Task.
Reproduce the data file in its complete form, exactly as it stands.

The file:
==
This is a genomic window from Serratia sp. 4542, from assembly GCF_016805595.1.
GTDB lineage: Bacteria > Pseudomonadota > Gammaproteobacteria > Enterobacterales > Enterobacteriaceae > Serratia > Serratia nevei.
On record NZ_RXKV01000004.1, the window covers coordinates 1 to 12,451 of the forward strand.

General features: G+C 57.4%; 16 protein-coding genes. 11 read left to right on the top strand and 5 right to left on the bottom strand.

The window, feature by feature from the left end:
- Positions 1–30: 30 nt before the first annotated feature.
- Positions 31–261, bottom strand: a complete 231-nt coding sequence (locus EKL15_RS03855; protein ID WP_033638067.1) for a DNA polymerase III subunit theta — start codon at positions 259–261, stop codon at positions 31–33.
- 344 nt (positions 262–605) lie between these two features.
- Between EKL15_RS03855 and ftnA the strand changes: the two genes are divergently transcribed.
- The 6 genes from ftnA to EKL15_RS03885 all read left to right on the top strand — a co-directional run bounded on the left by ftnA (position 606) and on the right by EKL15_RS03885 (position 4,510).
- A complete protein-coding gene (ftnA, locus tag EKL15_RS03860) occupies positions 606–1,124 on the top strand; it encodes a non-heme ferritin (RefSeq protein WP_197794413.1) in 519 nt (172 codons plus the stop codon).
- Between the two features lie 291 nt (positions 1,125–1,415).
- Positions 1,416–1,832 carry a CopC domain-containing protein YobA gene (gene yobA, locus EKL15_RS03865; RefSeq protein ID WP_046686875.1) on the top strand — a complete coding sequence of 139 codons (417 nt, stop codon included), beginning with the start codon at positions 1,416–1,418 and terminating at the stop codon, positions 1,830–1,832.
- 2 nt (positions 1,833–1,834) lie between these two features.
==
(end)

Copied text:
This is a genomic window from Serratia sp. 4542, from assembly GCF_016805595.1.
GTDB lineage: Bacteria > Pseudomonadota > Gammaproteobacteria > Enterobacterales > Enterobacteriaceae > Serratia > Serratia nevei.
On record NZ_RXKV01000004.1, the window covers coordinates 1 to 12,451 of the forward strand.

General features: G+C 57.4%; 16 protein-coding genes. 11 read left to right on the top strand and 5 right to left on the bottom strand.

The window, feature by feature from the left end:
- Positions 1–30: 30 nt before the first annotated feature.
- Positions 31–261, bottom strand: a complete 231-nt coding sequence (locus EKL15_RS03855; protein ID WP_033638067.1) for a DNA polymerase III subunit theta — start codon at positions 259–261, stop codon at positions 31–33.
- 344 nt (positions 262–605) lie between these two features.
- Between EKL15_RS03855 and ftnA the strand changes: the two genes are divergently transcribed.
- The 6 genes from ftnA to EKL15_RS03885 all read left to right on the top strand — a co-directional run bounded on the left by ftnA (position 606) and on the right by EKL15_RS03885 (position 4,510).
- A complete protein-coding gene (ftnA, locus tag EKL15_RS03860) occupies positions 606–1,124 on the top strand; it encodes a non-heme ferritin (RefSeq protein WP_197794413.1) in 519 nt (172 codons plus the stop codon).
- Between the two features lie 291 nt (positions 1,125–1,415).
- Positions 1,416–1,832 carry a CopC domain-containing protein YobA gene (gene yobA, locus EKL15_RS03865; RefSeq protein ID WP_046686875.1) on the top strand — a complete coding sequence of 139 codons (417 nt, stop codon included), beginning with the start codon at positions 1,416–1,418 and terminating at the stop codon, positions 1,830–1,832.
- 2 nt (positions 1,833–1,834) lie between these two features.